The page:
The first inclination is to ask why the hell did Drogon not kill Jon? The symbolism of this moment isn't too difficult to decipher, and it honestly makes a lot more sense than if Drogon just incinerated Jon. Characters have previously told us about how dragons are magical creatures, which is sort of a fancy way of saying they're very smart. Drogon gets it: the Iron Throne and the desire to take it was what led Daenerys to her death. The Iron Throne has seated many tyrannical rulers during Westeros' history, and had Daenerys taken the Throne and started her quest to liberate the world, it would just be starting the cycle of chaos all over again. By burning the Iron Throne, Drogon is breaking the cycle that took his mother from him, permanently. In a way, Drogon is fulfilling Daenerys' claim to break the wheel. Jon Snow did the literal killing, but it was the Iron Throne that signaled Daenerys' true cause of death.
When we see what happens the rest of the way, "The Iron Throne" looks like two episodes crammed into one 80 minute marathon. The transition from Daenerys' death to the discussion of who should be the new King is pretty abrupt, mostly because the episode doesn't allow us enough time to digest what we saw moments before, nor do we get to see any major reactions from other characters. The emotional weight of such a significant death is not given the time nor the attention it deserves, and no, I am not trying to speak bad about the way Drogon nudges Daenerys' body after she's killed. No one was ready for that moment. Jon being the one to kill Daenerys was the right move, and the way he kills her shouldn't be anything to cause widespread debate. The problem however, is that with Daenerys being one of the series' most pivotal characters- having been present since the first episode- it's a bit frustrating that her death is treated as a bit of a, I hate to use this word, but...an afterthought. It's as if D&D wanted to get to the, "everything is coming to an end" parts of the episode as quick as possible, and they tried to figure out what was the best way they could wrap up Daenerys' story line, while giving it as little screen time as possible. The rushed pacing struck pretty hard at times during seasons seven and eight, and boy did it strike hard this time. I wholeheartedly believe that there was an entire episode's worth of material dedicated to just the aftermath of "The Bells", and the episode would end with Jon killing Daenerys. Then, we would have the final episode focused purely on picking a new King and seeing how every surviving character's story comes to an end. We would get the full emotional payoff of Daenerys' death, and we wouldn't have a slightly awkward jump from the death of the Mother of Dragons to deciding on a new King.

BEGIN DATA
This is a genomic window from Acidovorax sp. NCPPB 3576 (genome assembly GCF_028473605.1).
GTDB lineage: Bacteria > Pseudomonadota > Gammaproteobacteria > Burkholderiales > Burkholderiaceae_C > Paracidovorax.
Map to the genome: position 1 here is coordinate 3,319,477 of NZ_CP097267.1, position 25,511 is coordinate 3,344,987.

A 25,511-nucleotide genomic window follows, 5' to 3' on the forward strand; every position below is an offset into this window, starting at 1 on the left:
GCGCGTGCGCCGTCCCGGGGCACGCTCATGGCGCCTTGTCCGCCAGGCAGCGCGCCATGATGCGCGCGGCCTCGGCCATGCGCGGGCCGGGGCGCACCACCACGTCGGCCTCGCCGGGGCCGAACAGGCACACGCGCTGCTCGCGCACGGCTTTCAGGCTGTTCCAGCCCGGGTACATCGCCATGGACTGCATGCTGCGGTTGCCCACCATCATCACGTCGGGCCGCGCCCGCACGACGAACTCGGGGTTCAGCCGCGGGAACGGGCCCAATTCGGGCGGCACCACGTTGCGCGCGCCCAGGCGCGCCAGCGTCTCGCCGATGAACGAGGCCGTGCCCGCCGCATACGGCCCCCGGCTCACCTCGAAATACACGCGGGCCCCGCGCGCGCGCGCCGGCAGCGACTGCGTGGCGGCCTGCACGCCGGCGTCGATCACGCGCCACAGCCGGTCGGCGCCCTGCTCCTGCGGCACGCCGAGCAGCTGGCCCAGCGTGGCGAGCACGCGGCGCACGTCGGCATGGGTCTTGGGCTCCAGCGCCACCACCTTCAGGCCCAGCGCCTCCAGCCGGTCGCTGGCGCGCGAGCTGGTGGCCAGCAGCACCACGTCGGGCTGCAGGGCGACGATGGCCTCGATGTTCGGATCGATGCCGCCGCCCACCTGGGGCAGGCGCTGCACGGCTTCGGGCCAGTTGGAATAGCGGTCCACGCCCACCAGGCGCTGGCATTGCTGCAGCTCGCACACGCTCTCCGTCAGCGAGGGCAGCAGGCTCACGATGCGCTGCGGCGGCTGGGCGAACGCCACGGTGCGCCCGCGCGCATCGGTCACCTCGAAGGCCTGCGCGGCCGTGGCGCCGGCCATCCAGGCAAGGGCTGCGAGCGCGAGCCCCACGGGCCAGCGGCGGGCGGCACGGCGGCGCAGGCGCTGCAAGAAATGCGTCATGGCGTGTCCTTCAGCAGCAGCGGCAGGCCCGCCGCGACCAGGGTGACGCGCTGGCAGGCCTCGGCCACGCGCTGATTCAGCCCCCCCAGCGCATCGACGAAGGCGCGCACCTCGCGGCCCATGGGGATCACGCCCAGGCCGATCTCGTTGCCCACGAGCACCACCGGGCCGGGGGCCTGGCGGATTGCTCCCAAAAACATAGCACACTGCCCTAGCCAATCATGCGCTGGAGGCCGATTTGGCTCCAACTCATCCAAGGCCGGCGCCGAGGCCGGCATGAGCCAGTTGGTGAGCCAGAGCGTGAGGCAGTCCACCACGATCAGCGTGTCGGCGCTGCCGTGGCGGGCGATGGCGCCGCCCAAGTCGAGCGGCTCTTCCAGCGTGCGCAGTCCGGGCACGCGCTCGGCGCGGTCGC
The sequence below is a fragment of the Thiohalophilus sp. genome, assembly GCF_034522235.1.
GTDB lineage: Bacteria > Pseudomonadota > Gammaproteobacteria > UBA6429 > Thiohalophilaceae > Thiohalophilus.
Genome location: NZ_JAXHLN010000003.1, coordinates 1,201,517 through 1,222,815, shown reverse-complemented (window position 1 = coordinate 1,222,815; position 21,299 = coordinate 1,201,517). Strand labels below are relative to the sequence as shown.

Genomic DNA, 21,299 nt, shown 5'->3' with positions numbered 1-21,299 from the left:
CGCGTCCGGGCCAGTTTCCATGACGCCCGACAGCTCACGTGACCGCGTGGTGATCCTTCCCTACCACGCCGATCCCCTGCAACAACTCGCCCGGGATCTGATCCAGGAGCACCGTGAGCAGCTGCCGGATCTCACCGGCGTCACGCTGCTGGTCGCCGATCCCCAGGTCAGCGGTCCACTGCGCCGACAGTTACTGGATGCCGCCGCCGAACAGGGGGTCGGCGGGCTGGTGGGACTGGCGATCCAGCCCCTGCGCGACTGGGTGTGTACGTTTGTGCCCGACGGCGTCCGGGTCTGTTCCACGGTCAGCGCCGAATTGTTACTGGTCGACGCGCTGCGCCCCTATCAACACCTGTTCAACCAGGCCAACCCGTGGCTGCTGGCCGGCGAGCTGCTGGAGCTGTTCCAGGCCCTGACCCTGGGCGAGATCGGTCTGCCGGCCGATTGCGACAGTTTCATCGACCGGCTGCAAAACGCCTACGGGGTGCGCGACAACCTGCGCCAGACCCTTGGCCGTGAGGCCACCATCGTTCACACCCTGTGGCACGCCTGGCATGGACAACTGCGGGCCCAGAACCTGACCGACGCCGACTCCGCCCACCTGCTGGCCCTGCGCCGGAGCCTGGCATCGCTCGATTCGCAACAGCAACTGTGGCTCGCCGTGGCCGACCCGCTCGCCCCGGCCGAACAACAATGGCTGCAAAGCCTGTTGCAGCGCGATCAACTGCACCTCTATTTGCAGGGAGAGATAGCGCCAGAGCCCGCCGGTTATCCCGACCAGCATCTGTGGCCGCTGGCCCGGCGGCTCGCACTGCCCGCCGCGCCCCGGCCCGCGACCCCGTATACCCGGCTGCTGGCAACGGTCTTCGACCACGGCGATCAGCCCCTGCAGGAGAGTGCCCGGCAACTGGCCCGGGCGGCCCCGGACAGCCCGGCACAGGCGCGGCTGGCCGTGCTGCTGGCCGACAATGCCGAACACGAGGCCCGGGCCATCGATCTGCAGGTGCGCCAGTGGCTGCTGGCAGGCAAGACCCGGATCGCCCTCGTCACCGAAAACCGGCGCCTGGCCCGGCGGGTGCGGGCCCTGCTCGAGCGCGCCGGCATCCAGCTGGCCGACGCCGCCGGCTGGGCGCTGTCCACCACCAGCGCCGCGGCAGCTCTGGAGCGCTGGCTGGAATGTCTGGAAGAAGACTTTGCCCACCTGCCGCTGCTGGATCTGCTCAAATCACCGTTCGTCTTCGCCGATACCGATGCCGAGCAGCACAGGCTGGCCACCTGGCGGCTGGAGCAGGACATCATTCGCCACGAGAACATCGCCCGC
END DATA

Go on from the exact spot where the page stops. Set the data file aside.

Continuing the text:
So, since I've said, "picking a new King" about five hundred times already in this review, it's time to talk about who does get to be ruler of Westeros at the end of the day. Drum roll, please. The winner of the game of thrones is.....